Bishop and Jacobs say with this MTBPS South Africa stands at a crossroads. While the path forward is uncertain, what remains clear is that the country’s economic strategy needs an overhaul.
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MTBPS critical for business confidence
Busi Mavuso, CEO of Business Leadership SA, says in her weekly newsletter Godongwana will have to match the performance of the Springboks on the weekend.
“The MTBPS is critical for business confidence. I hope we will see a clear commitment to fiscal discipline, spending decisions that support growth and backing for the structural reforms we need to get the economy growing.”
Although Godongwana is faced with tax collection shortfalls because companies have not been profitable enough, mining royalties have slumped and overall economic growth has been weak, Mavuso expects him to hold the line, while also maintaining balance between spending and investing.
“Consumption expenditure does not grow the economy. We must see investment, particularly in the infrastructure needed to drive economic growth. The minister has signalled that some infrastructure spending will be delayed as the government seeks to shore up cash to manage its way through the shortfall. The fiscal discipline that implies is good for business confidence although infrastructure is key to resolving constraints on the economy.”
Mavuso emphasises that the MTBPS is an opportunity to build confidence on several fronts.
“It can demonstrate fiscal discipline by reining in spending and limiting tax increases or greater debt issuance. It can show that the budget decisions are driven by growth considerations, spending on upskilling and improving the public sector, while also supporting investment.”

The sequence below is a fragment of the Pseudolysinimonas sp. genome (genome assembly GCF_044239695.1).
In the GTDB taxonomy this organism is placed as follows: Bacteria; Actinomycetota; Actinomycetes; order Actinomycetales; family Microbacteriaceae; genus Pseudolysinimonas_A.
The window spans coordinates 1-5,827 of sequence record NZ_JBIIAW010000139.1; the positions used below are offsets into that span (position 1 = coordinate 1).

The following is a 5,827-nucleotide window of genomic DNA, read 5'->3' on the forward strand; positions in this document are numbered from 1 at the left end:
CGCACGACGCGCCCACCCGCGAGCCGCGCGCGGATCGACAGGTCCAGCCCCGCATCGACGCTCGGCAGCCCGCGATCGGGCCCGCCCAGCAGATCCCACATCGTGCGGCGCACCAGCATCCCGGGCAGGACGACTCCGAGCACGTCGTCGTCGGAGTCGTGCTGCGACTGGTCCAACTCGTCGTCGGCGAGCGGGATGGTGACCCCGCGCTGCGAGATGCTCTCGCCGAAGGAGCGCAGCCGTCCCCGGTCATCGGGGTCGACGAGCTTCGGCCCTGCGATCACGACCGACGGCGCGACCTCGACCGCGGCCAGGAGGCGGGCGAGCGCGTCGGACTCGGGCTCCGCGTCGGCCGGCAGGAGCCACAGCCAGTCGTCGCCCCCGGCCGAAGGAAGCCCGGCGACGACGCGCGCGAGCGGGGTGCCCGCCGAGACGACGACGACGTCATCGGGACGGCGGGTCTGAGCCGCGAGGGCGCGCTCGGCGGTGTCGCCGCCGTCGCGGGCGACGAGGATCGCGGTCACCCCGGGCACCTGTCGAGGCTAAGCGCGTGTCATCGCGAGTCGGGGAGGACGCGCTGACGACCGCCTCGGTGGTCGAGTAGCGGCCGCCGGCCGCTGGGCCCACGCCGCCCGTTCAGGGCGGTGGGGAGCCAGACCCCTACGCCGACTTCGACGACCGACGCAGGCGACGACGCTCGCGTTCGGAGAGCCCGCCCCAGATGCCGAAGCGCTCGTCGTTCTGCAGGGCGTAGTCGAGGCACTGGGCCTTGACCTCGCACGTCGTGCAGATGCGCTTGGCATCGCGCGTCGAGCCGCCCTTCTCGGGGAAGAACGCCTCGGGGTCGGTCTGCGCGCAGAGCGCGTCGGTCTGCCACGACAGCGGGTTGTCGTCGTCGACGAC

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Underperforming fiscal revenue and fiscal framework
The Bureau for Economic Research (BER) says markets will be keen to know how National Treasury intends to deal with underperforming fiscal revenue and what that means for the broader fiscal framework.
Monthly data from National Treasury for April to August 2023 showed that gross tax revenue increased by just 2.5% year-on-year compared to the 5.6% increase announced in the February budget for the entire 2023/24 fiscal year).
The BER says extrapolating the year-to-date figure for the full fiscal year implies a tax revenue shortfall of R53 billion relative to budget expectations.
“The minister should also provide more detail on important non-wage budget cuts for 2023/24. From April to August main budget expenditure rose by 9.1% year-on-year, well above the growth of 1.5% for the entire 2023/2023 fiscal year.”
Therefore, the BER warns that if the current expenditure overrun is maintained for the rest of the fiscal year, government expenditure will be R152 billion higher than assumed in the February budget. “Combined, the revenue underperformance and the expenditure overrun would result in a budget gap of about 3% of nominal GDP and would push the main budget deficit close to 7% of GDP.”
At this stage, the BER expects a smaller gap (closer to 2% of GDP above budget).
“Finally, we will be on the lookout for any new expenditure items, such as new funds to Transnet or indications of an extension to the SRD grant beyond March 2024.”